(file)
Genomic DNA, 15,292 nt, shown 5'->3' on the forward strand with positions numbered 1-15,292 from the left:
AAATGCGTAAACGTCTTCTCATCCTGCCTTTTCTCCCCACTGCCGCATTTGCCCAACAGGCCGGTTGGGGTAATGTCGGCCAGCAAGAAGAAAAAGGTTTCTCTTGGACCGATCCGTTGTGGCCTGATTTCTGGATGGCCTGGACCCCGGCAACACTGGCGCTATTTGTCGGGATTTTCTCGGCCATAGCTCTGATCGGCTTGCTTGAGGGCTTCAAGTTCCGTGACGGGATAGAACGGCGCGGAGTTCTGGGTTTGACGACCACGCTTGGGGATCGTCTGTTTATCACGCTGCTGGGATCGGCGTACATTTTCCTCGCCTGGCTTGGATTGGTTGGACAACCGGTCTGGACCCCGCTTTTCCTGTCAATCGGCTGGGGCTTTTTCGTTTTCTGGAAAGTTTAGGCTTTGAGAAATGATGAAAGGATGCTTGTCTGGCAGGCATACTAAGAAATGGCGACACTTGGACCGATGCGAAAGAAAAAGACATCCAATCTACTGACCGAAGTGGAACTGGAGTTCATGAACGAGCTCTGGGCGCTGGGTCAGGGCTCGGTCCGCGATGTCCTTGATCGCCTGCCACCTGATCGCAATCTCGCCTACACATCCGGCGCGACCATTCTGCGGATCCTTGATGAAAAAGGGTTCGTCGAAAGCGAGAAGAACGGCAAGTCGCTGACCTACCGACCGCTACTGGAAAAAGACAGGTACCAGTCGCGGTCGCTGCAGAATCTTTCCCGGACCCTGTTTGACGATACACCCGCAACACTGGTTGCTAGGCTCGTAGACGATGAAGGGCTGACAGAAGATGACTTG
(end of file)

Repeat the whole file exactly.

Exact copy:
Genomic DNA, 15,292 nt, shown 5'->3' on the forward strand with positions numbered 1-15,292 from the left:
AAATGCGTAAACGTCTTCTCATCCTGCCTTTTCTCCCCACTGCCGCATTTGCCCAACAGGCCGGTTGGGGTAATGTCGGCCAGCAAGAAGAAAAAGGTTTCTCTTGGACCGATCCGTTGTGGCCTGATTTCTGGATGGCCTGGACCCCGGCAACACTGGCGCTATTTGTCGGGATTTTCTCGGCCATAGCTCTGATCGGCTTGCTTGAGGGCTTCAAGTTCCGTGACGGGATAGAACGGCGCGGAGTTCTGGGTTTGACGACCACGCTTGGGGATCGTCTGTTTATCACGCTGCTGGGATCGGCGTACATTTTCCTCGCCTGGCTTGGATTGGTTGGACAACCGGTCTGGACCCCGCTTTTCCTGTCAATCGGCTGGGGCTTTTTCGTTTTCTGGAAAGTTTAGGCTTTGAGAAATGATGAAAGGATGCTTGTCTGGCAGGCATACTAAGAAATGGCGACACTTGGACCGATGCGAAAGAAAAAGACATCCAATCTACTGACCGAAGTGGAACTGGAGTTCATGAACGAGCTCTGGGCGCTGGGTCAGGGCTCGGTCCGCGATGTCCTTGATCGCCTGCCACCTGATCGCAATCTCGCCTACACATCCGGCGCGACCATTCTGCGGATCCTTGATGAAAAAGGGTTCGTCGAAAGCGAGAAGAACGGCAAGTCGCTGACCTACCGACCGCTACTGGAAAAAGACAGGTACCAGTCGCGGTCGCTGCAGAATCTTTCCCGGACCCTGTTTGACGATACACCCGCAACACTGGTTGCTAGGCTCGTAGACGATGAAGGGCTGACAGAAGATGACTTG